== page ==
Magnetic methods are used to detect subsurface elements due to spatial variations in the total magnetic field. Residual magnetic fields can be isolated from regional measurements, indicating the existence of typical subsurface bodies. Using a magnetic gradiometer multisensor enables efficient detecting of shallow subsurface bodies. In this method, the total field is measured simultaneously at two elevations by using two sensors on a pole separated by a fixed distance. The difference in magnetic intensity between the two sensors divided by the distance between them is the vertical gradient. This technique reduces interference from solar magnetic storms and regional magnetic changes. This type of survey is used to locate faults, mineralized zones, and underground structures associated with ore deposits, as well as oil fields. Magnetometer surveys are rapid and efficient. Magnetic surveys can be used to locate buried ferro-magnetic objects (barrels, drums and storage tanks) in order to complete site assessment investigations. Detection depends on the amount of magnetic material present and its distance from the sensor. A single steel drum can be detected at burial depths up to around 6 meters. Burial depth can be estimated from magnetometer data collected using the gradient method.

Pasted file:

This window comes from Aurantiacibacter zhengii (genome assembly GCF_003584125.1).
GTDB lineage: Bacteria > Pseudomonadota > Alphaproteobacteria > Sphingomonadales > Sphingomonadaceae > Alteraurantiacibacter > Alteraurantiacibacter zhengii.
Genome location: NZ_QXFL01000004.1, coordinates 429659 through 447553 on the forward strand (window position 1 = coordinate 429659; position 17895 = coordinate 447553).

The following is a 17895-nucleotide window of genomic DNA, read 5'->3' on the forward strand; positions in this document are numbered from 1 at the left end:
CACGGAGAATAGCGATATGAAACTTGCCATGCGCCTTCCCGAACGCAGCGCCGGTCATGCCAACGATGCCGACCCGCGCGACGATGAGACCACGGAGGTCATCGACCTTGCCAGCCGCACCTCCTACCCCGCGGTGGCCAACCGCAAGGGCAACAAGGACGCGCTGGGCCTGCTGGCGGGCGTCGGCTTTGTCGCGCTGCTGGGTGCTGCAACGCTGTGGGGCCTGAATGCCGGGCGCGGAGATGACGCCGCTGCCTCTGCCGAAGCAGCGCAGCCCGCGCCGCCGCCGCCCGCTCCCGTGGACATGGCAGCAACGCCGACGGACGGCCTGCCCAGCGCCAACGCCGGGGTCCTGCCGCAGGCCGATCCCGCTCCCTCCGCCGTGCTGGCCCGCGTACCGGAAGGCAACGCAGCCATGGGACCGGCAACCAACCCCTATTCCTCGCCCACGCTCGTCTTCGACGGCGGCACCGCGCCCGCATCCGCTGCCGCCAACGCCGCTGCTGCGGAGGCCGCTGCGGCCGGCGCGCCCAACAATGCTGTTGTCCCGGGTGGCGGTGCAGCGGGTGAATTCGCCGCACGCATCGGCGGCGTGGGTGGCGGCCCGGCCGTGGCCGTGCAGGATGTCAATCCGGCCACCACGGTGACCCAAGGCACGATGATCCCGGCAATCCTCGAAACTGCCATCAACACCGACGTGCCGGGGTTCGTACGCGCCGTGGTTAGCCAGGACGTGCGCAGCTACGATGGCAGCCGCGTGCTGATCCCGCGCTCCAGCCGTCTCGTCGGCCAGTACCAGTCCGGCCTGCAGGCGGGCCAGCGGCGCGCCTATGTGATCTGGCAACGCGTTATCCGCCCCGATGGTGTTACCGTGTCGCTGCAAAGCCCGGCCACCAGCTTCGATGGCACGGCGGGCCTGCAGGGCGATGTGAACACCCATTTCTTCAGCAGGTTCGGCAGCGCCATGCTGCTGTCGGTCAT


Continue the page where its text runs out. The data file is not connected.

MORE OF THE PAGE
The most common uses for magnetic surveys are:
- location of buried tanks and drums
- geological mapping
- mineral exploration